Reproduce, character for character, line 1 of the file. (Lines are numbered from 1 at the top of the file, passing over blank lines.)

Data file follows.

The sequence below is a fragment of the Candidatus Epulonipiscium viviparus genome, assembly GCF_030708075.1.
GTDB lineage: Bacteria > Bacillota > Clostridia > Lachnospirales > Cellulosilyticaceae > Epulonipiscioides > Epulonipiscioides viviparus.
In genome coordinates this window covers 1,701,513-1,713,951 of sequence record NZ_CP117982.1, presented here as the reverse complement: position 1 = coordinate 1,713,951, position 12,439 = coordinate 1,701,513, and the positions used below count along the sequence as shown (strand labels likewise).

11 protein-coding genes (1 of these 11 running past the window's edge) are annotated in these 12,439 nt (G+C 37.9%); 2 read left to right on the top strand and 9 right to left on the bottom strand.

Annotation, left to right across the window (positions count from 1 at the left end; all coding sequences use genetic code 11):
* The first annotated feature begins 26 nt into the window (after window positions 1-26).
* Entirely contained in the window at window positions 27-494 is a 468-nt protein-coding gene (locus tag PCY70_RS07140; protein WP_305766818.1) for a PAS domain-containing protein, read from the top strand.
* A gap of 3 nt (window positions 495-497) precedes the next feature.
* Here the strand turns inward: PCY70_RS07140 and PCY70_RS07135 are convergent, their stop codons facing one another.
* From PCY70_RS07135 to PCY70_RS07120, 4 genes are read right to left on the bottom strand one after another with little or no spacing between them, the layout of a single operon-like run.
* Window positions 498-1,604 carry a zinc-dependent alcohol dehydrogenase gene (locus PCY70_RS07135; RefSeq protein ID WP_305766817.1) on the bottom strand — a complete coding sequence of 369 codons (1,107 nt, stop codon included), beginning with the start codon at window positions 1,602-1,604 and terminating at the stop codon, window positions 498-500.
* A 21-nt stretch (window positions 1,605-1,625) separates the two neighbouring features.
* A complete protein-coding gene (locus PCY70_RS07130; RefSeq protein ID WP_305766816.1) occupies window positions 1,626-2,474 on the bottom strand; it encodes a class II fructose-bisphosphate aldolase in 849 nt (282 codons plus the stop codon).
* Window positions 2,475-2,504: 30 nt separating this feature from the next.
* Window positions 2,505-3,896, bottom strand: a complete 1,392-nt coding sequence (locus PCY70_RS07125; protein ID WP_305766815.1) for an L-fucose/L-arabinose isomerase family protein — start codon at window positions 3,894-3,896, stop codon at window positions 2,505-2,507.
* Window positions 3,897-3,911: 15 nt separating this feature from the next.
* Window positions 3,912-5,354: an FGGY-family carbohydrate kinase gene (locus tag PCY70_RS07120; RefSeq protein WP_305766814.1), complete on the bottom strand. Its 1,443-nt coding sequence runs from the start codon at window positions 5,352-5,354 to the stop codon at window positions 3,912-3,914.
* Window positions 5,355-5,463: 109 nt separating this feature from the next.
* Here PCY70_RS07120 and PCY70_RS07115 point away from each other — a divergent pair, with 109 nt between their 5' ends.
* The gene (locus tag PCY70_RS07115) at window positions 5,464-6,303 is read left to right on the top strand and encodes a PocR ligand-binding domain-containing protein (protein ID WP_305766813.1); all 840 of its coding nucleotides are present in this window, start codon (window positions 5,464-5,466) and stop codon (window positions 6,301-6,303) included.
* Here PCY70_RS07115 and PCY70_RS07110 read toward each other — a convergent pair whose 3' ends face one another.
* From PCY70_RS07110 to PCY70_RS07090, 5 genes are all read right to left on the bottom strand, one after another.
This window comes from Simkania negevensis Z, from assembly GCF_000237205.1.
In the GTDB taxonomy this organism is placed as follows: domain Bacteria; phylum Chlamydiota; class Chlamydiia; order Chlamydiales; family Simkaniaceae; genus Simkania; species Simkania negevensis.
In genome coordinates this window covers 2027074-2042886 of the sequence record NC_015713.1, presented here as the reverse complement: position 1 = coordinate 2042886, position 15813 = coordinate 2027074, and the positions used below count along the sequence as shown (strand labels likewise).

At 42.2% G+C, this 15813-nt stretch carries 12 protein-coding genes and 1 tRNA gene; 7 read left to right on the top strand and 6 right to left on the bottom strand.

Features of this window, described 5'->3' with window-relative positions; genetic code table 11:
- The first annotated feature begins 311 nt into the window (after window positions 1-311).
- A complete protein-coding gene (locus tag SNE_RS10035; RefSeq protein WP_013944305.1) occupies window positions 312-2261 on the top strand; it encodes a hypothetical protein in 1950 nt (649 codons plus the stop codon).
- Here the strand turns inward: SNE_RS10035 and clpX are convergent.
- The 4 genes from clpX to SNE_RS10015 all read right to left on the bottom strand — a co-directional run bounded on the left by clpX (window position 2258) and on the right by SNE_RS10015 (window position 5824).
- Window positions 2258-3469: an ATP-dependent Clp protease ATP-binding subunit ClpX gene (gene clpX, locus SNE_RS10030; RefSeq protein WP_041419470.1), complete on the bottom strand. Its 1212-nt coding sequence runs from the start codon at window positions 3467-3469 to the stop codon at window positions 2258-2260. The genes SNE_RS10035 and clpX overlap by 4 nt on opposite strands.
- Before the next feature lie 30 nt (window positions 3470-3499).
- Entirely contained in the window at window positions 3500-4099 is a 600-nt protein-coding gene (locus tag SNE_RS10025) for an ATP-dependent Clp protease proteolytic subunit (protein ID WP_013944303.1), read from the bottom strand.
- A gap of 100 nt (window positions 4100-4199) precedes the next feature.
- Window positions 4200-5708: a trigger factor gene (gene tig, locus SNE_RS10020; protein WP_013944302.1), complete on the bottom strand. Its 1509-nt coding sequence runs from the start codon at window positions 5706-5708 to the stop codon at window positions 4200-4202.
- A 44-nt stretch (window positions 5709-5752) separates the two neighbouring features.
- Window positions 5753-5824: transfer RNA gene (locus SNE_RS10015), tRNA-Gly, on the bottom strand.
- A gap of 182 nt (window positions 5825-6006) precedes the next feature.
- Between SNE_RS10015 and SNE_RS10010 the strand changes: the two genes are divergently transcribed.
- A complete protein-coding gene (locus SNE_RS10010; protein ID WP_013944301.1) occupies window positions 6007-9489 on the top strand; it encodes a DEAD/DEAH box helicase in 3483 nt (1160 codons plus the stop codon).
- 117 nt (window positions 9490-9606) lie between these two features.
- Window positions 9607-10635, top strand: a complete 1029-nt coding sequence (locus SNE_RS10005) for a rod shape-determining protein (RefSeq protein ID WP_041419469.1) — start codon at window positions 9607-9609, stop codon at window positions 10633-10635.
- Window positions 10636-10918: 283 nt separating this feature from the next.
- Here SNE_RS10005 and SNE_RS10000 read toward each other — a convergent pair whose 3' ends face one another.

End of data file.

The sequence below is a fragment of the Candidatus Epulonipiscium viviparus genome, assembly GCF_030708075.1.